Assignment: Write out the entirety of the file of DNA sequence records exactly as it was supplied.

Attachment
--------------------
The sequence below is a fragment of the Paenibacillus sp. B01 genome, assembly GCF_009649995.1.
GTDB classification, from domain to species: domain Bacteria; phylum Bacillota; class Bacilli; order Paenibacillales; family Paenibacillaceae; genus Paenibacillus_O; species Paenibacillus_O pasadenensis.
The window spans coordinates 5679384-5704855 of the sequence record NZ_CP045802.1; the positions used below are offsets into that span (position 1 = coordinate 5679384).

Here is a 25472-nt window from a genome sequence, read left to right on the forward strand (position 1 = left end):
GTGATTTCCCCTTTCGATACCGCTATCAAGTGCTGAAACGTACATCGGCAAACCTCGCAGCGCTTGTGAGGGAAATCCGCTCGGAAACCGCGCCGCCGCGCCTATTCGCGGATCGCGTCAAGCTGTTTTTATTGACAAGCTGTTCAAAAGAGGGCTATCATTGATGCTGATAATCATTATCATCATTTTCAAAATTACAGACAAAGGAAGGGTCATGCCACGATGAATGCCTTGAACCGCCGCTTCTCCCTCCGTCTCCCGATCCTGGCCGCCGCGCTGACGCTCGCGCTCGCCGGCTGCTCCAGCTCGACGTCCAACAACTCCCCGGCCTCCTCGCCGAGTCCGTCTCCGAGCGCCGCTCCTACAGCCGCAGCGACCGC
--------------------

The sequence below is a fragment of the Paenibacillus sp. B01 genome, assembly GCF_009649995.1.
GTDB classification, from domain to species: domain Bacteria; phylum Bacillota; class Bacilli; order Paenibacillales; family Paenibacillaceae; genus Paenibacillus_O; species Paenibacillus_O pasadenensis.
The window spans coordinates 5679384-5704855 of the sequence record NZ_CP045802.1; the positions used below are offsets into that span (position 1 = coordinate 5679384).

Here is a 25472-nt window from a genome sequence, read left to right on the forward strand (position 1 = left end):
GTGATTTCCCCTTTCGATACCGCTATCAAGTGCTGAAACGTACATCGGCAAACCTCGCAGCGCTTGTGAGGGAAATCCGCTCGGAAACCGCGCCGCCGCGCCTATTCGCGGATCGCGTCAAGCTGTTTTTATTGACAAGCTGTTCAAAAGAGGGCTATCATTGATGCTGATAATCATTATCATCATTTTCAAAATTACAGACAAAGGAAGGGTCATGCCACGATGAATGCCTTGAACCGCCGCTTCTCCCTCCGTCTCCCGATCCTGGCCGCCGCGCTGACGCTCGCGCTCGCCGGCTGCTCCAGCTCGACGTCCAACAACTCCCCGGCCTCCTCGCCGAGTCCGTCTCCGAGCGCCGCTCCTACAGCCGCAGCGACCGC